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Head Start Accounts for One-Third of Child Care Programs in Rural Counties

Head Start
Head Start preschoolers participate in an honor walk for the Week of the Young Child in the Wind River Indian Reservation, April 10, 2017, in Ethete, Wyoming.(Source: Center for American Progress)

Washington, D.C. —(ENEWSPF)—April 10, 2018

By: Rasheed Malik and Leila Schochet

Today, the Center for American Progress released a new report that looks at the crucial role Head Start, a federally-funded program that provides early education and medical, dental, and family services, plays in rural counties. The report comes on the heels of CAP’s research last year which found that 58 percent of rural neighborhoods are considered child care deserts, compared to 44 percent of suburban neighborhoods.

Nationally, Head Start operates child care centers in 86 percent of America’s 1,760 rural counties. These rural programs enroll more than 175,000 children, employ nearly 50,000 staff, and deliver family services like parenting education, mental health treatment, substance use prevention, among others, to more than 110,000 rural families. A ten-state sample of child care and Head Start programs in Colorado, Georgia, Iowa, Kentucky, Michigan, Minnesota, Mississippi, Missouri, South Dakota, and Texas found that:

  • One-third of center-based child care providers in rural counties are Head Start programs — nearly two and a half times as great a proportion in metro counties.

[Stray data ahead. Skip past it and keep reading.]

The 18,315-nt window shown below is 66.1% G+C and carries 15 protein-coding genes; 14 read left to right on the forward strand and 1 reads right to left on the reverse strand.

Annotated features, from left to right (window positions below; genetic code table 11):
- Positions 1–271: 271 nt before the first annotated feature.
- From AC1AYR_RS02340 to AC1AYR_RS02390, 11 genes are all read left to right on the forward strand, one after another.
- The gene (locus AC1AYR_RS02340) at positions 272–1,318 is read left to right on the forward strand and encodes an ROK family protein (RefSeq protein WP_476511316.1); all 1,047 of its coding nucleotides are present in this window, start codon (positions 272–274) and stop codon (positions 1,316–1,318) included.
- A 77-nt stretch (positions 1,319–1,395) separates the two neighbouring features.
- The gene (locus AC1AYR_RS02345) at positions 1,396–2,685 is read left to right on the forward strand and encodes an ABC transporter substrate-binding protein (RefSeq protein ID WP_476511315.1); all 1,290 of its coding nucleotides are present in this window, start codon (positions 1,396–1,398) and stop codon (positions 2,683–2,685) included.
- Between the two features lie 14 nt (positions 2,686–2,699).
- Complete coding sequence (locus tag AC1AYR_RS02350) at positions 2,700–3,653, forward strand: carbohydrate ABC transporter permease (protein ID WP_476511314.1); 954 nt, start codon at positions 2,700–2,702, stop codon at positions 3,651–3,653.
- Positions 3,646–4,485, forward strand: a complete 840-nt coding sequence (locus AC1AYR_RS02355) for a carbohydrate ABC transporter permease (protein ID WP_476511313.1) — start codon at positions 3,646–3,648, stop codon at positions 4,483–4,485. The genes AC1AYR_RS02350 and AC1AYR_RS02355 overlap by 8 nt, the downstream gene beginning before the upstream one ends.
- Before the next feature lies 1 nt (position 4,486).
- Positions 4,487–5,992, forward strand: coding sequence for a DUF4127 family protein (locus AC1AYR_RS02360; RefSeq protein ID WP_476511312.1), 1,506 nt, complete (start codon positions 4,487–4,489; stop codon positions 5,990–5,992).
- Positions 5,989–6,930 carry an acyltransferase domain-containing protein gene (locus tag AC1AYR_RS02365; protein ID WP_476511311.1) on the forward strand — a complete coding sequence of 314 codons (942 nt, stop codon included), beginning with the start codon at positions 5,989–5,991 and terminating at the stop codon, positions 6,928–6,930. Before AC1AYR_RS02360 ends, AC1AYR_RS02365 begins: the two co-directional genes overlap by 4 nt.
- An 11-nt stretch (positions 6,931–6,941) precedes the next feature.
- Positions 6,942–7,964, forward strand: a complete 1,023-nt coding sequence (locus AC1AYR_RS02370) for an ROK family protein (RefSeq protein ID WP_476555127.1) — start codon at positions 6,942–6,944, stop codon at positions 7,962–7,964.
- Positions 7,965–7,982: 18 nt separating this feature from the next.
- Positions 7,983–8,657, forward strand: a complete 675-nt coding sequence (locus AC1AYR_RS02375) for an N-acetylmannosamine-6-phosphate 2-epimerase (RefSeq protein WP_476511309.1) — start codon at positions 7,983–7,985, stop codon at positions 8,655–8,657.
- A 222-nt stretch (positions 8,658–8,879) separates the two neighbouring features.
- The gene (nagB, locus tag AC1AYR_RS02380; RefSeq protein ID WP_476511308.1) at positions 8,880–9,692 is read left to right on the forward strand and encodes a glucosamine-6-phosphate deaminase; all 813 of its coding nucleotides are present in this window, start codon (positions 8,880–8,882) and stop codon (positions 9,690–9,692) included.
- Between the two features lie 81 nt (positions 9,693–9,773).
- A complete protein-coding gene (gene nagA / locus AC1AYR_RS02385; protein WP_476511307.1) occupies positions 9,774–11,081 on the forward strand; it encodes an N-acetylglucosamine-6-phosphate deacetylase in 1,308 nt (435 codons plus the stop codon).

• 48 counties would have no child care centers without Head Start.

“We’ve known for some time that Head Start plays a critical role in enhancing child development, but what this report shows is that, in many rural communities, children would lack access to an early education altogether if it were not for Head Start,” said Rasheed Malik, senior policy analyst for Early Childhood Policy at American Progress.

“In rural America, it is not hyperbole to say that without Head Start tens of thousands of children would lack access to a quality early education and thousands of families would have difficulty accessing critical supports like job training, parenting education, and mental health services,” said Leila Schochet, research and advocacy manager for Early Childhood Policy at American Progress. “Access to these resources are fundamental and too often missing in communities that need them the most. Head Start helps fill that void.”

Click here to read “A Compass for Families: Head Start in Rural America” by Rasheed Malik and Leila Schochet.

Source: www.americanprogress.org

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